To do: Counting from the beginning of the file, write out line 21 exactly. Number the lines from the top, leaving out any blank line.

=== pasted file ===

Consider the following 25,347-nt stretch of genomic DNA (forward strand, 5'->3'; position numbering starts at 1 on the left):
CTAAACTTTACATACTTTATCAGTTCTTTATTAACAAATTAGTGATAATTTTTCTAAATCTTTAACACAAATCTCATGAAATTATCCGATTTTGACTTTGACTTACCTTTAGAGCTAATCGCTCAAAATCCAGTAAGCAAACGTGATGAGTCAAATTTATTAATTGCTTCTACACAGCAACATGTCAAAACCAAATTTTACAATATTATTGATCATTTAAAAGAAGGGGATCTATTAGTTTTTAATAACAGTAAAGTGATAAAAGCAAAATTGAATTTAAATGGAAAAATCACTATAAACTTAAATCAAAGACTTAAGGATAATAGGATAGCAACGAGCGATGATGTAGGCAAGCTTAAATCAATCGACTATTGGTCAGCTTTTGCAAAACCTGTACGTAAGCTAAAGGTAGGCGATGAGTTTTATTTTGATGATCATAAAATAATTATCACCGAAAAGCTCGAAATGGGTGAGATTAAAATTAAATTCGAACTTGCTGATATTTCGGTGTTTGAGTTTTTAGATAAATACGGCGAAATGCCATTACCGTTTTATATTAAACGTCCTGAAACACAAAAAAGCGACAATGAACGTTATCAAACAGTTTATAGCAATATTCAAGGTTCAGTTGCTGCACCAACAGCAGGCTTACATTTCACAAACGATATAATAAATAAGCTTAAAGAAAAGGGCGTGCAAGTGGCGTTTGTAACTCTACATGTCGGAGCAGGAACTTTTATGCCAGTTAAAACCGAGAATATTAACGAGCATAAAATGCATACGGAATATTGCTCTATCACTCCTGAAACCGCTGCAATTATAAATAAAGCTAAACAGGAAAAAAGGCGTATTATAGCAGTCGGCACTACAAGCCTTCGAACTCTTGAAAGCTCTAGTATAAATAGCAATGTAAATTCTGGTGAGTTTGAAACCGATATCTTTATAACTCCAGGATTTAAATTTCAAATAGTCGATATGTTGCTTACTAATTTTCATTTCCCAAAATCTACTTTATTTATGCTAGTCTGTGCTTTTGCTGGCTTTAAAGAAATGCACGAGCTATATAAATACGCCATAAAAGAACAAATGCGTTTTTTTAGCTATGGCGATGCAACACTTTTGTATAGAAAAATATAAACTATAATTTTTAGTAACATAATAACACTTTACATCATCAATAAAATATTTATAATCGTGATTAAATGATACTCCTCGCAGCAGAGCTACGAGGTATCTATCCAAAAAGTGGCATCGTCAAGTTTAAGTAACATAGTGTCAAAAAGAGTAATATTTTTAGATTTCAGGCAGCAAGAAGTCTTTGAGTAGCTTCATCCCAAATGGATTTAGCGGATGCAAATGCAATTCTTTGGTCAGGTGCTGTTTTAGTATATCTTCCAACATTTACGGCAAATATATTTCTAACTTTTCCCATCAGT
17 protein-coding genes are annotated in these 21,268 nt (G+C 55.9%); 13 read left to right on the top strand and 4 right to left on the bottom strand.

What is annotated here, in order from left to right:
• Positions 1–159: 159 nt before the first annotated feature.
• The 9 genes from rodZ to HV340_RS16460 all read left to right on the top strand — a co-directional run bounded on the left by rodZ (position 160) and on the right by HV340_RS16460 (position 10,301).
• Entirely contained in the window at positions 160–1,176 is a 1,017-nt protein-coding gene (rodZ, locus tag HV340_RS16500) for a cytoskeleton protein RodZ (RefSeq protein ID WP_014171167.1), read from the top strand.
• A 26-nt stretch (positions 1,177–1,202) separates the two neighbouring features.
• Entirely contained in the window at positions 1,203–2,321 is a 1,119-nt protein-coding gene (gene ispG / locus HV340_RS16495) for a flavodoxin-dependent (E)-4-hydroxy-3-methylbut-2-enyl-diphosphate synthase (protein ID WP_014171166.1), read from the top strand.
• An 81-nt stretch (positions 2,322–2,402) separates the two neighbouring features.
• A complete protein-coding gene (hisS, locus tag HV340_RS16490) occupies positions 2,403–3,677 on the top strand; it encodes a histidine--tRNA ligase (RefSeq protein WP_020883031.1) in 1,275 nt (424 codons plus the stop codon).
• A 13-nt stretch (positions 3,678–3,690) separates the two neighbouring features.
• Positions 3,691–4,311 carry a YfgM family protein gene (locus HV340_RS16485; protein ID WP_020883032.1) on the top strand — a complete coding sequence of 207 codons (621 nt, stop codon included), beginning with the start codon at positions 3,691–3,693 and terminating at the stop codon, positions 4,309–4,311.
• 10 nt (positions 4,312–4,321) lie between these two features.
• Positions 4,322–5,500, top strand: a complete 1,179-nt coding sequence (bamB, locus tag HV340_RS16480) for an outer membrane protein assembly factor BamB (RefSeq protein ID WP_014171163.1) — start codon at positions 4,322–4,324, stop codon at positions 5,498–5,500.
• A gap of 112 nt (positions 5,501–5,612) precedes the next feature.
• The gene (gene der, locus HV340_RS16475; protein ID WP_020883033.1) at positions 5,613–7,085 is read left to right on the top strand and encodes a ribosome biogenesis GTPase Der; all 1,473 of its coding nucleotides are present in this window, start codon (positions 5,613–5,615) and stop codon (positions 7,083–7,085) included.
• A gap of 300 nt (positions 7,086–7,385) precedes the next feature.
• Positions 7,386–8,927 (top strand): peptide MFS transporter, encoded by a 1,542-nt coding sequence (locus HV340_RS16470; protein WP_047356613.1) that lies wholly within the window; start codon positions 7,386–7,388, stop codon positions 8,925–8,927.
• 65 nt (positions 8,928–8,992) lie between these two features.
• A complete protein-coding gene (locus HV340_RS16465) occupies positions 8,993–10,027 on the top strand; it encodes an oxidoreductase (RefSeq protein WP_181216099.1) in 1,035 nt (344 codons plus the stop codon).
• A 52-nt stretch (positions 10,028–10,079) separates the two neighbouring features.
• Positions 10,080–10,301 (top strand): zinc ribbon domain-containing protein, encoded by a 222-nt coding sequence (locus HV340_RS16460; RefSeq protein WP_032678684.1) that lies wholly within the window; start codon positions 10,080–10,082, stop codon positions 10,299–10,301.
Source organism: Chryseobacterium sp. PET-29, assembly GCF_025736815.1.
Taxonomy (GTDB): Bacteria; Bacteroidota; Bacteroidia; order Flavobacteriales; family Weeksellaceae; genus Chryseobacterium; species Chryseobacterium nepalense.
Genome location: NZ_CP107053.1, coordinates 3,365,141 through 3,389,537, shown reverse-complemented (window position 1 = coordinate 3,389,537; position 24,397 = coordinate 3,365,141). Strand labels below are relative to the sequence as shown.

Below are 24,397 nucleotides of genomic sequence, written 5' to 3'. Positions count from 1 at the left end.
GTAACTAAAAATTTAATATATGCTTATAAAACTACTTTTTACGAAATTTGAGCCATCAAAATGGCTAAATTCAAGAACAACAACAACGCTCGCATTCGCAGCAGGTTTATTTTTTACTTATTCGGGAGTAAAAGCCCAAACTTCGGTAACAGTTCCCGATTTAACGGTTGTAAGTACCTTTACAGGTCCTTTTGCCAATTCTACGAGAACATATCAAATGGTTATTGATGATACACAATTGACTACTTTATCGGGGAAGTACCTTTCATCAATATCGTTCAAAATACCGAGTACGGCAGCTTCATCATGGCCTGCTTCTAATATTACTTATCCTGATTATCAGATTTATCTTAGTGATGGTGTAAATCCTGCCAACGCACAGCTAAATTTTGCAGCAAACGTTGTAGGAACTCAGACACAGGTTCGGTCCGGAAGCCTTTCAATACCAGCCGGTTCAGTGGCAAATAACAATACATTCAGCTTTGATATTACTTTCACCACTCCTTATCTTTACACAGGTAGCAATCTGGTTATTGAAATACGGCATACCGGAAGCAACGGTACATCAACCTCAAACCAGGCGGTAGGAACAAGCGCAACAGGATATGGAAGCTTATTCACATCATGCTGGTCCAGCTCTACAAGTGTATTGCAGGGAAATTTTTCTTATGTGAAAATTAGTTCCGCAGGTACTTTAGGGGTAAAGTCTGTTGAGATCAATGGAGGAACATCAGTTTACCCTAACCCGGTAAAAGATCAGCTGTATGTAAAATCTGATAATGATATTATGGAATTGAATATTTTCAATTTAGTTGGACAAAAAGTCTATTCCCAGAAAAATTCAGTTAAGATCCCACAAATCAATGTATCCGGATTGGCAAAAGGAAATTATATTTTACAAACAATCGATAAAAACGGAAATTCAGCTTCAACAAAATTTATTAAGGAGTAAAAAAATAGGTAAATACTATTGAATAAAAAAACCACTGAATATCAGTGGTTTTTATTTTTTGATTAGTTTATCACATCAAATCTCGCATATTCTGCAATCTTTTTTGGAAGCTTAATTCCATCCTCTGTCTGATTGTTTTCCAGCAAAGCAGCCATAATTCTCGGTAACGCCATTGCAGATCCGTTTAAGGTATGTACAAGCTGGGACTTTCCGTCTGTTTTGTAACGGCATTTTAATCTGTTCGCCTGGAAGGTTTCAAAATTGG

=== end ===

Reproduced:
• A complete protein-coding gene (locus HV340_RS16465) occupies positions 8,993–10,027 on the top strand; it encodes an oxidoreductase (RefSeq protein WP_181216099.1) in 1,035 nt (344 codons plus the stop codon).